Not Untrue and Not Unkind Paperback – 2 Apr 2009
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'A fine, darkly authoritative novel' - Joseph O'Neill, author of NETHERLAND 'Fantastic writing, great subject; a voice that is both passionate and cold. The most exciting first novel I have read in many years' - Anne Enright, Man Booker Prize winning author of THE GATHERING
'A fine, darkly authoritative' --This text refers to an out of print or unavailable edition of this title.See all Product Description
Top Customer Reviews
A chance discovery in the drawer of dead newspaper colleague, the sort of man who never travels beyond the office but whose fearsome reputation terrifies reporters around the globe, of a private file reopens old wounds. It takes us back to the start of a reporter's career when the job was all about principle and ideals. But as Owen Simmons flies into his first African story - the post-Rwandan mess in the eastern Congo - he is forced to make compromises.
This is a book written with great authority - not least because O'Loughlin worked Africa in the 1990s as a reporter. We learn what snacks foreign correspondents subsist on in the developing world (cheese and onion Pringles, no less) and how satellite phones have brought stark immediacy where reporters once had time to cogitate and compose.
But it is also written with beauty and poise that does justice not just to the African landscape where it is set but to anyone who has ever dreamt of making a difference.
Buy this book. You won't be disappointed.
The book is quite hard hitting in terms of not glorifying the profession and in terms of being rather scathing of certain types of reporters or networks. It also shows how interest in conflicts, and continents as a whole has been waning over time - also consequently leading to a corresponding loss in quality of coverage.
At the same time the camaraderie between reporters is a large part of the book, as are the relationships. The author has a good way of telling the story and is nuanced enough not to unduly make himself appear as the hero. Some difficult personal issues have been tackled, too, and in a way it seems it was as much written for the author to come to terms with events, as for the audience.
Overall, if you have an interest in Africa, or war reporting, the book is a good place to go. It does tell of another era and it has much going for it, even if it does not quite reach the level of a Kapuscinski. As for the author, his subsequent book, a lightly fictionalized war on terror account - Toploader - is truly brilliant and I can only recommend it.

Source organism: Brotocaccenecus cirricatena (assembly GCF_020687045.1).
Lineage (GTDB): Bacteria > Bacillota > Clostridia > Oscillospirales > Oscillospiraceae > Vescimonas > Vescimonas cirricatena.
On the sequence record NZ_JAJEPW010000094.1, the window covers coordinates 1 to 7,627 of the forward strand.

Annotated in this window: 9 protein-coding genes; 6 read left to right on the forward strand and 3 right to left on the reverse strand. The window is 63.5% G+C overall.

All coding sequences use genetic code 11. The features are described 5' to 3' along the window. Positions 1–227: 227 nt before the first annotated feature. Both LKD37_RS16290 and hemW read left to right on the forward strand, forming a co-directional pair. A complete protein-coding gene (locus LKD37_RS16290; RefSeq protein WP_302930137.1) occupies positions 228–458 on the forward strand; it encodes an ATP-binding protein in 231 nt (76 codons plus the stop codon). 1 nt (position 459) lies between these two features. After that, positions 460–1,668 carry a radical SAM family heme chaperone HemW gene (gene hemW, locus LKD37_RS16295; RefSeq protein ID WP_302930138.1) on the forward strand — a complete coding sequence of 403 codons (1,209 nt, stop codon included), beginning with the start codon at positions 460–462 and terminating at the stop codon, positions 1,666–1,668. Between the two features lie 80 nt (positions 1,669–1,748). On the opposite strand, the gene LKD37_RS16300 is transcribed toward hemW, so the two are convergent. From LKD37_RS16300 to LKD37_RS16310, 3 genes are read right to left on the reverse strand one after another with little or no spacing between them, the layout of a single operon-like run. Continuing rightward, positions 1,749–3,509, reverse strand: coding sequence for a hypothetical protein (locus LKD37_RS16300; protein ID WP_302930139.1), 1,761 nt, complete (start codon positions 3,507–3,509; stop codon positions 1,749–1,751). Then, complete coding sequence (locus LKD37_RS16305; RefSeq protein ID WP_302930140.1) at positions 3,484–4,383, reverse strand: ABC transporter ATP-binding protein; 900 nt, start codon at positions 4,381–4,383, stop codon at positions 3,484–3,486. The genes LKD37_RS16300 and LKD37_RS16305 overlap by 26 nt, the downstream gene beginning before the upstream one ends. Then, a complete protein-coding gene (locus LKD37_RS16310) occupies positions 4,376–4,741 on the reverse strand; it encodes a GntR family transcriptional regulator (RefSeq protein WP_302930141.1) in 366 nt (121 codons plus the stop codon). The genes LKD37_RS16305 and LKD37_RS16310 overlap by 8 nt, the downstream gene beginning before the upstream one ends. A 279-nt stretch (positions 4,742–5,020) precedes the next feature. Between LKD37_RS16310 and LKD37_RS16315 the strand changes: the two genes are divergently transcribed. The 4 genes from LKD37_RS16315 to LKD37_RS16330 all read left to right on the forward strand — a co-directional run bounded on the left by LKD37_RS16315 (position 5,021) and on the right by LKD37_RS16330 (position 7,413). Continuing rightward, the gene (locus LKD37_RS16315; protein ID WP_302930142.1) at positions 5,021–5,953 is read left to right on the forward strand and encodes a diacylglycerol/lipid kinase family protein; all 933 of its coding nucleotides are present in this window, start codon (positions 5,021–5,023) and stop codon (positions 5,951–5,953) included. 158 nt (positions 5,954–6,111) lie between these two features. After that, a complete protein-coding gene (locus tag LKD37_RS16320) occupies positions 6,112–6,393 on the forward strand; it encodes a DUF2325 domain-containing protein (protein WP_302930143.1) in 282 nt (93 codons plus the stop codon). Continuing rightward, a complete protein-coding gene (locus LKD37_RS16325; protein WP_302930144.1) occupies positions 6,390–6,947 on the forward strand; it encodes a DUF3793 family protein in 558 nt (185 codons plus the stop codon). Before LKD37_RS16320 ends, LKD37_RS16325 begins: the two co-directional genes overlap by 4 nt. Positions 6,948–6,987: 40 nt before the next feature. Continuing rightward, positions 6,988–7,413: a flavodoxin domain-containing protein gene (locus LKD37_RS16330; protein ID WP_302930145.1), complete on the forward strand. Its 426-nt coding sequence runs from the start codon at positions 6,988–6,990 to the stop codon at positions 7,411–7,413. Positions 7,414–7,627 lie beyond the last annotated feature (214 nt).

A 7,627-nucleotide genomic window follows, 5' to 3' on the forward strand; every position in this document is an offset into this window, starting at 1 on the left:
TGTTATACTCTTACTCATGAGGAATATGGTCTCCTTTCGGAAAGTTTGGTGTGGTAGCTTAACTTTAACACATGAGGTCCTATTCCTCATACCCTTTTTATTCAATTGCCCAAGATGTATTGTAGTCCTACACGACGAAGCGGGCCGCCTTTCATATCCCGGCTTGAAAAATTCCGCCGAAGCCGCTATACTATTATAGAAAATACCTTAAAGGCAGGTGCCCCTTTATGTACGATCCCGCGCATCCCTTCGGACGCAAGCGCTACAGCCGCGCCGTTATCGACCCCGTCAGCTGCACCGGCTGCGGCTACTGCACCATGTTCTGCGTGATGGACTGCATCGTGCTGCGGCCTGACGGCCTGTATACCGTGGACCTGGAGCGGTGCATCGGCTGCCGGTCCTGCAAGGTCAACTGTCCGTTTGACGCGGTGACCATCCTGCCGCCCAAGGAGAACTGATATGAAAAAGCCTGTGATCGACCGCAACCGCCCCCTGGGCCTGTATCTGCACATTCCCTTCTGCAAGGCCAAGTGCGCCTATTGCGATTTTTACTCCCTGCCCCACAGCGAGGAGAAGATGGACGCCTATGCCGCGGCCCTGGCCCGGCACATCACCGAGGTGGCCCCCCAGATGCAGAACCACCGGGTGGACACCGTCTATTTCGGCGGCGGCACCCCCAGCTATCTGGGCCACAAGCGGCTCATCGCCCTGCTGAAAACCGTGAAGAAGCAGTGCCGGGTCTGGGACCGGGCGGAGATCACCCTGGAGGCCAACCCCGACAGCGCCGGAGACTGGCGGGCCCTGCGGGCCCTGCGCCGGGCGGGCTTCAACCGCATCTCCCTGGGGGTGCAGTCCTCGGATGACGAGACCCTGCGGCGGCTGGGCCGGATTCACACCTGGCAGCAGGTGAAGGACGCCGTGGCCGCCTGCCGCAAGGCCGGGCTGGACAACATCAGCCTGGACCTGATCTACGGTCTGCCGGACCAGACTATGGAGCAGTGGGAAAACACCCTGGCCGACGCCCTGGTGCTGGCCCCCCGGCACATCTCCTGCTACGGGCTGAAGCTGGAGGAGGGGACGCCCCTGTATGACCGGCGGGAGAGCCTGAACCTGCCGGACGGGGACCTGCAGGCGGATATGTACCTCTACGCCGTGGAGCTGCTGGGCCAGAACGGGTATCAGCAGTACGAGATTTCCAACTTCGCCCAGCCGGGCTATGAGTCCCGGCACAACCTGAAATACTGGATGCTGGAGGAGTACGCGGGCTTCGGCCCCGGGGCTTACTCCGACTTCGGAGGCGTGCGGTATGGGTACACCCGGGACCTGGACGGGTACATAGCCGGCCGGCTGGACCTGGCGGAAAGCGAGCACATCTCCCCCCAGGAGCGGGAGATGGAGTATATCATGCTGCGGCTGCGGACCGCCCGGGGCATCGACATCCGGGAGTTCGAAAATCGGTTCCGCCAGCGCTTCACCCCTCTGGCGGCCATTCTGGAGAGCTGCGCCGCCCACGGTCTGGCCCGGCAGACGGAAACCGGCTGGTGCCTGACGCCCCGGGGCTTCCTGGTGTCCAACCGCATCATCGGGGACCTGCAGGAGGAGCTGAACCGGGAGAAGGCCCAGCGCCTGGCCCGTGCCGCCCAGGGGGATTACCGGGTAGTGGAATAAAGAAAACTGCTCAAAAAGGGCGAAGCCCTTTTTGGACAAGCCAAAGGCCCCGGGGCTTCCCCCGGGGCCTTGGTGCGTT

There is an incredible atmosphere in the book - and a gritty realism that just pulls you in. I heartily recommend this book, and I look forward to Ed O'Loughlin's next one.
If you like this book, you may also enjoy Arturo Perez-Reverte's Painter of Battles.The Painter Of Battles It is about a world-weary war correspondent haunted by his experiences.
There were a couple of sections in the book where a little more information would have been welcome - understatement in writing is generally a good thing but here I sometimes found myself a bit baffled or feeling that there was a gap. However, this doesn't detract from the overall story arc which works well and keeps the reader interested throughout. Several sections are moving and hard-hitting, describing life in war torn African states with level-headed empathy.
But underlying the exotic setting and sometimes dramatic events, is the theme of friendship, loneliness and the need to belong. O'Loughlin writes relationships and dialogue very well, and this makes his portrayals of the group of journalists at the core of story endless fascinating and real.
It's a well written story which I think most lit fic readers would enjoy. It misses the five star rating not because of any great flaw, but more because it lacks a certain special something to elevate to the highest level. Saying that, I've a feeling this is the sort of book that will stick in the mind and grow on you, so maybe looking back I'd rate it higher.
Most Recent Customer Reviews
A war correpondent - the author has been one - relives past experiences in Africa and reflects on them from his current desk job as a journalist in Ireland. Read morePublished on 16 April 2011 by William Jordan
Ed O'Loughlin is able to write with authority as he was a journalist in Africa. This makes for a very interesting read as you are learning about being a journalist as well as the... Read morePublished on 15 April 2010 by Pen pal
Ed O'Loughlin introduces the reader to the community of foreign journalism in a frank, often bleak narrative with a heavy dose of cynicism. Read morePublished on 8 Oct. 2009 by Flembinho
I really loved this book and would recommend it - it is darkly atmospheric, not a happy, cheery read but a very rewarding one. Read morePublished on 3 Sept. 2009 by Susan E.
`Not Untrue and Not Unkind' is Ed O'Loughlin's debut novel and to be long listed is a huge feat and I think from some of the writing and the subject matter of the book that Ed... Read morePublished on 31 Aug. 2009 by Simon Savidge Reads
This is a wonderful novel, beautifully written and it more than deserves its Booker nomination. It is the story of a journalist who is compelled by an unexpected death to confront... Read morePublished on 27 Aug. 2009 by Rose M.
Not Untrue and Not Unkind follows a group of foreign correspondents covering breaking news stories in Africa. Read morePublished on 24 Aug. 2009 by Jackie